From a biochemical point of view, the scent of essential oils is associated with several unique combinations of low molecular weight (below 400 Da) volatile organic compounds [5]. In general, most of the components of essential oils derive from three main classes of compounds—terpenes, phenylpropanoids/benzenoids and fatty acid derivatives—which are often modified (oxidized, esterified, methylated, etc.) altering the volatility of such compounds in the final phases of their formation [6]. Nitrogen- and sulfur-containing compounds may also be present [7]. Amongst these three classes, terpene compounds generally constitute a major part of essential oils. In fact, monoterpenes and sesquiterpenes, a representative group of known natural volatile products [7], are classical constituents of essential oils and exhibit an extremely wide diversity of biological structures and properties. Common scented constituents of essential oil include monoterpenes, such as linalool, geraniol, myrcene, trans-β-ocimene, and limonene. Limonene is a cyclic monoterpene with citrus notes, which is often used as a top note in the production of perfumes and is nowadays mainly obtained from waste derived from orange juice production. The sesquiterpene compounds α- and β-santalol are key scented components of the sandalwood essential oil which is obtained from the heartwood and roots of mature (>25 years) oil-producing Santalaceae (Santalum genus) plants via steam distillation [8]. Patchoulol is a scented sesquiterpene compound which accounts for 30–40% of the total mass of compounds contained in patchouli oil, an essential oil commonly obtained from the leaves of Pogostemon cablin (the patchouli plant), which is widely used in the perfume industry [9].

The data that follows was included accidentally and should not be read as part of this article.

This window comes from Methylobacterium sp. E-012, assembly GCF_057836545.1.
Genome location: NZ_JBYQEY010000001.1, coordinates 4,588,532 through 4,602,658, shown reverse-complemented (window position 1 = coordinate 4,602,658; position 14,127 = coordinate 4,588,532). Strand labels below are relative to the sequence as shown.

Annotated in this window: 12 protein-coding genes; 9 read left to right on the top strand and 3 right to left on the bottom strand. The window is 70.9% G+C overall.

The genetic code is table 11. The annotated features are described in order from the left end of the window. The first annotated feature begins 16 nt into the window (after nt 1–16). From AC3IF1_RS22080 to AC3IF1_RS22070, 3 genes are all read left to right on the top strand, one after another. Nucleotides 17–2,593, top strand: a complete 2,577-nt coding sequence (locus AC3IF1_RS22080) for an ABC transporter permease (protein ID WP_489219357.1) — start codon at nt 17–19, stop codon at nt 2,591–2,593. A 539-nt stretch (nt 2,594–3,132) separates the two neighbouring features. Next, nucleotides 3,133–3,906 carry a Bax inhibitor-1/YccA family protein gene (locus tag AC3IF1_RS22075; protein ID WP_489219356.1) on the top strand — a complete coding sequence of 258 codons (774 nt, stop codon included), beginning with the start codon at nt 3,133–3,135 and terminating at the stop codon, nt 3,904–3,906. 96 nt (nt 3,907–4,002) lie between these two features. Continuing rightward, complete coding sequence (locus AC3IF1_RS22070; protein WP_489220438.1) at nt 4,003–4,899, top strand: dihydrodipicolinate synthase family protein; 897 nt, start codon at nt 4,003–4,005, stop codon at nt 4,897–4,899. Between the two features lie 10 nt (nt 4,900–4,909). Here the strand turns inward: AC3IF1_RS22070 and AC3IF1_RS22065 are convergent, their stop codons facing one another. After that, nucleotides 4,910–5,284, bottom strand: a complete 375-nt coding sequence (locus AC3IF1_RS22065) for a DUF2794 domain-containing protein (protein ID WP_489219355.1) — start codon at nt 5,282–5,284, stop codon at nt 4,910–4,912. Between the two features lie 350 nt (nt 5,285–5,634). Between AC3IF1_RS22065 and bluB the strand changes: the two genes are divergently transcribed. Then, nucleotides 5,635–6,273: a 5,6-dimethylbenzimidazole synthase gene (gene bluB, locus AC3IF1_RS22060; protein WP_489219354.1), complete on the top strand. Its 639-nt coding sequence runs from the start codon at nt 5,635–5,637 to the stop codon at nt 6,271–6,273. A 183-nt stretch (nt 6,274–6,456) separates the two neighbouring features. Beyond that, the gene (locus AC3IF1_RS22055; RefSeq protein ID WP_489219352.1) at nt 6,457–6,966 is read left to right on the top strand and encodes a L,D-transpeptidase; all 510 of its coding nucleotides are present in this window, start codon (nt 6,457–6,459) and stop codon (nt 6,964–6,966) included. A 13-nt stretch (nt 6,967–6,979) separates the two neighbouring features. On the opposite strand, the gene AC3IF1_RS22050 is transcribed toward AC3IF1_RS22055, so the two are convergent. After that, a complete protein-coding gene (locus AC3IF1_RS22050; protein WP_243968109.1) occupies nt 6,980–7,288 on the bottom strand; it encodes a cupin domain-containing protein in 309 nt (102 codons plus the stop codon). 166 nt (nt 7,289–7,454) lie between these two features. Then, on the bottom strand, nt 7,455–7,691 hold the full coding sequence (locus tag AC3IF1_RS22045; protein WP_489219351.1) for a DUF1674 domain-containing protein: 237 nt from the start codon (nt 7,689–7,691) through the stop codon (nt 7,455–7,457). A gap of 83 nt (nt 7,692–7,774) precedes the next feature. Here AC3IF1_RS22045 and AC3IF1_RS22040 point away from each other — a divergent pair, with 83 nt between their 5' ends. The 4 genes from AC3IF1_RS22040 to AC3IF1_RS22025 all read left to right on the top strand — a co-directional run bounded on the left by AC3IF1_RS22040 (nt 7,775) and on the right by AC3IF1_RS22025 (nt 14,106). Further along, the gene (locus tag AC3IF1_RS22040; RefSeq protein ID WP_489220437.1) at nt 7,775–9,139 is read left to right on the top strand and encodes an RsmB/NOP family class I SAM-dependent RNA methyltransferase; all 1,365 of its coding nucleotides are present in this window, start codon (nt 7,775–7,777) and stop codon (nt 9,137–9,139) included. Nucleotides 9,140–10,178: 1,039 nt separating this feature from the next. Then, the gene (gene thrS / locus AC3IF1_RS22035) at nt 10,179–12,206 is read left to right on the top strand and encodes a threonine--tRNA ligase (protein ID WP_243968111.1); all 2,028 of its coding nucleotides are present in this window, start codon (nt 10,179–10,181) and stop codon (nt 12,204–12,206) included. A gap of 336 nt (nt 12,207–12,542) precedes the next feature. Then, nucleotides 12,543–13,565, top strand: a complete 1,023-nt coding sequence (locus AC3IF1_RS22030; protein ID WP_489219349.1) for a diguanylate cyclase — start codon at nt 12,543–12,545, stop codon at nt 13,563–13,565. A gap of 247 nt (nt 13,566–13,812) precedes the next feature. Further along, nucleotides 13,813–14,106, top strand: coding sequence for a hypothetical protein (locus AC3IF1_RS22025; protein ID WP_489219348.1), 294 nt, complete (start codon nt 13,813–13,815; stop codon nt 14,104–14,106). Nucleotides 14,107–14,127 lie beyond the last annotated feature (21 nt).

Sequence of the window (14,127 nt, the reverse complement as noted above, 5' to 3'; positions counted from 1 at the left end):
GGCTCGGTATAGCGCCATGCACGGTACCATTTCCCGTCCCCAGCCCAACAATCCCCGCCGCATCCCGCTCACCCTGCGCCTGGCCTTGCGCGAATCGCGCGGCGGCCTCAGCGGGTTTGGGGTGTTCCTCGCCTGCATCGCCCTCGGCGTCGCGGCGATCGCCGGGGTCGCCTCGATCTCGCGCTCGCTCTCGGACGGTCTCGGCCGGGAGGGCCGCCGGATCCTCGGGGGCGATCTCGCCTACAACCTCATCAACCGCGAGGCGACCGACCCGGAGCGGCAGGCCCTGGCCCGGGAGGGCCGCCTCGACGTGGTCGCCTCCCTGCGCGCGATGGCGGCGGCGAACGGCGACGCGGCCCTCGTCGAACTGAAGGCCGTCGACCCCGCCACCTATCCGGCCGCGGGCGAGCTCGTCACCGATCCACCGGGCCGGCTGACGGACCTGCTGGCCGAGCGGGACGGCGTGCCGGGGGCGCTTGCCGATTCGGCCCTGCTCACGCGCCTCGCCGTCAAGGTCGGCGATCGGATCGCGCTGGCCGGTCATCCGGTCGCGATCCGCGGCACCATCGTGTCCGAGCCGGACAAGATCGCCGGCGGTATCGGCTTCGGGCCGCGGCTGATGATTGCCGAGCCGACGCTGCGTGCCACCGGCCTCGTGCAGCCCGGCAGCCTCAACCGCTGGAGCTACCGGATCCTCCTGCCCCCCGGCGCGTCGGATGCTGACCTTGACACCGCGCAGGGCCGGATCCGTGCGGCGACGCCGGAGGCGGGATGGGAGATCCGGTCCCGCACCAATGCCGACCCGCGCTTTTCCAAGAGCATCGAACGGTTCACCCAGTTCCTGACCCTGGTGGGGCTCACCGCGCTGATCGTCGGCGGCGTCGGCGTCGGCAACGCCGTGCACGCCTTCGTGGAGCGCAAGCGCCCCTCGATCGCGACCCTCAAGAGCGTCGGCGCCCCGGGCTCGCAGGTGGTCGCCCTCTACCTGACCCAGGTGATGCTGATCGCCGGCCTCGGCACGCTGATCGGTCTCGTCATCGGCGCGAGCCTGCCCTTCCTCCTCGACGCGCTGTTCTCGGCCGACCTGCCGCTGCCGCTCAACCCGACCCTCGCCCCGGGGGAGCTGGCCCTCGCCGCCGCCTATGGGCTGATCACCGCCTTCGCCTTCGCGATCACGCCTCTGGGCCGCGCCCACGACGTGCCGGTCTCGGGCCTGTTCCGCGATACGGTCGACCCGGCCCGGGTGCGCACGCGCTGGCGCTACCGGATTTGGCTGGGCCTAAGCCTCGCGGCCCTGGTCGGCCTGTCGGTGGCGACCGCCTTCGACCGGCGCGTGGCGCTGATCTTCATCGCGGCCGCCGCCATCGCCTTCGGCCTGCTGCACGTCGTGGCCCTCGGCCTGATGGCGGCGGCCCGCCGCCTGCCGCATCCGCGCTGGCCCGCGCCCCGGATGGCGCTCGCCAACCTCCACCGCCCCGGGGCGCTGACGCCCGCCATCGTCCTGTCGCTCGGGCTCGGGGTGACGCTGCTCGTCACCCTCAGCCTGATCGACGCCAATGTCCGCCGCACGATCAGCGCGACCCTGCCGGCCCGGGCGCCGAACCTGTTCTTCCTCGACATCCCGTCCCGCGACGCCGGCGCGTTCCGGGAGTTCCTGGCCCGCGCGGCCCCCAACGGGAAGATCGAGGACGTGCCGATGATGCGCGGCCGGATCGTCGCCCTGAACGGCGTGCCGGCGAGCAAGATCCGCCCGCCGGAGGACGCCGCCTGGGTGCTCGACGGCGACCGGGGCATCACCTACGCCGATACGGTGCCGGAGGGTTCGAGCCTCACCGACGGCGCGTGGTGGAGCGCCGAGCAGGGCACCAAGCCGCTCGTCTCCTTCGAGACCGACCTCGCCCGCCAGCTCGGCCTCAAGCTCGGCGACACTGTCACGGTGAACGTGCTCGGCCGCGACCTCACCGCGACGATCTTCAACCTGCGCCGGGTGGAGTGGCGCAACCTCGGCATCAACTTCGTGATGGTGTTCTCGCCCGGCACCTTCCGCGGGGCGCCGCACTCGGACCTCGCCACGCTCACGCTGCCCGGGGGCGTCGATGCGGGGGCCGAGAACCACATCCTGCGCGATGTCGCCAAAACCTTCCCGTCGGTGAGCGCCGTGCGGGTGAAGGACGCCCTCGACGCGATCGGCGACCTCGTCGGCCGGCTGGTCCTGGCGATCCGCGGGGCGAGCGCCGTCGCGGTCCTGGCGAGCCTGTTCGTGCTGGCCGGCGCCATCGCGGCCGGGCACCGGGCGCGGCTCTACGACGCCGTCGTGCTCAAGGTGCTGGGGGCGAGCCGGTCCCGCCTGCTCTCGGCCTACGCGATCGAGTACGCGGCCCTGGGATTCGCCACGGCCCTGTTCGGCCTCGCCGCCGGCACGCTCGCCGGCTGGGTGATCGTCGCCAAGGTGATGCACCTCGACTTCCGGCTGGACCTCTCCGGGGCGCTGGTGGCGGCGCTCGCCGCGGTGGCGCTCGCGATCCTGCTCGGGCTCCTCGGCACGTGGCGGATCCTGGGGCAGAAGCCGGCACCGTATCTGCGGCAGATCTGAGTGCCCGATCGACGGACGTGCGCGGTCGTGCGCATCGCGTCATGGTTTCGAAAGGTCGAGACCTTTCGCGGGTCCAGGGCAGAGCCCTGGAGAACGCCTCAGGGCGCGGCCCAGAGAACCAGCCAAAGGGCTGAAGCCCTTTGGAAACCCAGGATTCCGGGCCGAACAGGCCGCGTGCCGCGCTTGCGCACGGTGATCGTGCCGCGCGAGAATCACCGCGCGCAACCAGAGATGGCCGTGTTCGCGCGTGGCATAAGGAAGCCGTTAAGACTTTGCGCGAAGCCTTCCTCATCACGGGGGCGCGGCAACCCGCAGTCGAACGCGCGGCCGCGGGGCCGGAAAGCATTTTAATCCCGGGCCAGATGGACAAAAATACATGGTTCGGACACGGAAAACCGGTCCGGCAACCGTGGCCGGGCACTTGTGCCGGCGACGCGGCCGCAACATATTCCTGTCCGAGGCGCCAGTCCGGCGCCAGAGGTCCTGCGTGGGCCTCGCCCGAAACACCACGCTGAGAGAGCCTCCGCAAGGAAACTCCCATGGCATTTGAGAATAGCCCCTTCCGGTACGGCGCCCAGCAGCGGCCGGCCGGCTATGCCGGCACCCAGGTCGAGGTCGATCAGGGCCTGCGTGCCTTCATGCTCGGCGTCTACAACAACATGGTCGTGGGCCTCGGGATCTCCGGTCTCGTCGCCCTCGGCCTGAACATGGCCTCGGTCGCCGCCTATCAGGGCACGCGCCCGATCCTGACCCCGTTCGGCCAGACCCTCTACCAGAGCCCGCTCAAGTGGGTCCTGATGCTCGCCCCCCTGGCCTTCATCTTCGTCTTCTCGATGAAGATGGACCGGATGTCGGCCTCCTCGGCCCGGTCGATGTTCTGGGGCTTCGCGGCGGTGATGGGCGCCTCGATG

Nowadays, most aromatic and scented compounds are produced either through chemical synthesis or extraction from natural materials (such as plant and animal sources). However, extraction from plants has some disadvantages: plant-derived materials are often subjected to fluctuations in price, annual production volumes and quality, due to factors related to seasons, geographical area of production, geopolitical problems, climate disasters and plant diseases. In addition, the price of compounds obtained from plants can increase due to limited cultivation, scarcity of the compounds of interest within the extract, high need of labor for the harvest or the depletion of natural resources [10]. Today, chemical synthesis still represents the most economical technology for the production of most aromatic and scented compounds; however, it can require unsustainable conditions (toxic catalysts, high pressure and temperature) and usually lacks adequate regio- and enantio-selectivity of the substrate, resulting in a mixture of isomers. Furthermore, the generated compounds are labeled as “artificial” or “nature-identical”, which ultimately decreases their economic value [11]. Recently, the fragrance industry has shifted towards sustainable and eco-friendly production methods and away from animal-derived raw materials. Biotechnology is gaining interest as a new means of extracting fragrance ingredients and is facilitating this transition [12].

2. Engineering of the Isoprenoid Pathways